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Quebec on March 30 sold $500-million of bonds, due September, 2027, at 77 basis points above similar-maturity Canada bonds, the tightest spread since the province first issued the debt. (Mathieu Bélanger/REUTERS)
Quebec on March 30 sold $500-million of bonds, due September, 2027, at 77 basis points above similar-maturity Canada bonds, the tightest spread since the province first issued the debt. (Mathieu Bélanger/REUTERS)

FIXED INCOME

Quebec bond yields approach historic parity with Ontario Add to ...

Quebec is reaping the rewards of its improved finances in the bond market, lowering its long-term borrowing costs to near parity with Ontario for the first time.

The spread, or difference in yields, between Ontario’s 10-year bond maturing in June, 2026, and Quebec’s securities due in September that year has dropped to less than one basis point. The spread on the two provinces’ securities due in 2045 was almost equal last month as well, down from as high as 19 basis points in 2014. In U.S. dollar-denominated bonds, the yield on Quebec and Ontario bonds maturing in 2026 was nearly even at 2.74 per cent on Wednesday.

Quebec’s pledge to post a third-straight year of surpluses and reduce borrowing in its 2017-18 budget helped lower the yield premium it offers investors, bringing it in line with its richer and more populous neighbour.

“Quebec is definitely doing the right thing,” Alex Schwiersch, who helps manage about $3-billion in fixed-income assets at Invesco Canada, said by phone. “There is potential for Quebec bonds to trade through Ontario.”

Even though both provinces enjoy the same credit grade from the three major ratings companies, investors have always demanded a slightly higher yield when lending to Quebec. That generally reflected its higher debt load relative to the size of its economy and the province’s budget deficits.

Balanced books

The province is now forecasting five more years of balanced budgets, giving it room to set aside more money for debt reduction. Quebec expects to cut its debt to 52 per cent of gross domestic product, from an expected 52.7 per cent at the end of last fiscal year. It plans to borrow $11.3-billion this year, compared with $22.7-billion in the year that ended March 31, in part owing to prefinancing in 2016.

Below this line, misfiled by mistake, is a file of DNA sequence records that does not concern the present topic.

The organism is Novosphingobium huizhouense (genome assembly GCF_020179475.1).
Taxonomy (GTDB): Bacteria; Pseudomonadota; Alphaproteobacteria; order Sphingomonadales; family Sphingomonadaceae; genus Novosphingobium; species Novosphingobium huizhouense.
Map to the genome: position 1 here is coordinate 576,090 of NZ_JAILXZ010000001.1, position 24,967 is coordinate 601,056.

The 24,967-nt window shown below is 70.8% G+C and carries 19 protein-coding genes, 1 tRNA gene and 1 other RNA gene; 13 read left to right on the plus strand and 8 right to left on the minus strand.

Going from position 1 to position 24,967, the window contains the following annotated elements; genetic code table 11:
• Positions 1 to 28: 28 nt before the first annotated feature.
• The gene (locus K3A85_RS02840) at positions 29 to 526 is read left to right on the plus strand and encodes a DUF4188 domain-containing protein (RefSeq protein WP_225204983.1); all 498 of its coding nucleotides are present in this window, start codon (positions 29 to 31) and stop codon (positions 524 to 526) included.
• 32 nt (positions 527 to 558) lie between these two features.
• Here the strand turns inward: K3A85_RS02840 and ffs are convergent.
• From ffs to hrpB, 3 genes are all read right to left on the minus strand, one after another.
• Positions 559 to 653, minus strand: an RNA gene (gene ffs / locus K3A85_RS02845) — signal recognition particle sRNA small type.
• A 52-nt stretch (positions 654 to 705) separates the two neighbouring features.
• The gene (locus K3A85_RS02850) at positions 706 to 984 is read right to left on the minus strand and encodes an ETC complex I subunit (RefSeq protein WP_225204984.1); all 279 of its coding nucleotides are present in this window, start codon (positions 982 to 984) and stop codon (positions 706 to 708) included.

“The reality is that we have just tabled not just a balanced budget, but a balanced fiscal framework for the next five years, and not many provinces do that,” Quebec Finance Minister Carlos Leitao said in a recent interview. “That does justify our very solid performance by all” our bond issues.

Quebec on March 30 sold $500-million of bonds, due September, 2027, at 77 basis points above similar-maturity Canada bonds, the tightest spread since the province first issued the debt. Similarly, for $500-million of bonds maturing in December, 2048, that was sold on March 2, the spread of 87 basis points was the lowest since the province first sold the bond in September, 2015.

By comparison, Ontario sold bonds due in June, 2027, at 75.5 basis points above federal government securities on March 23 and June, 2048, bonds with a premium of 84 basis points on March 6.

Better returns

Quebec has also rewarded its bondholders more generously than Ontario this year as its securities have returned 2 per cent, compared with Ontario’s 1.8-per-cent gain, according to Bank of America Corp. index data.

Quebec had “a very strong budget” and the spreads of Ontario and Quebec could eventually go even, depending on Ontario’s budget, said Hosen Marjaee, who oversees about $35-billion in Canadian fixed income at Manulife Asset Management in Toronto.

Ontario will release its 2017-18 budget this spring, Finance Minister Charles Sousa said last week. He reiterated the province’s long-standing pledge to balance the budget for the first time since before the 2008 financial crisis. In the latest update for the fiscal year that ended March 31, Ontario forecast a $1.9-billion deficit, down from $4.3-billion projected initially.

For now, the province is enjoying its time in the spotlight, which could result in a rating upgrade, according to Warren Lovely, the head of public-sector research at National Bank Financial. Both Quebec and Ontario are rated Aa2 at Moody’s Investors Service, A-plus at S&P Global Ratings and AA-minus at Fitch Ratings.

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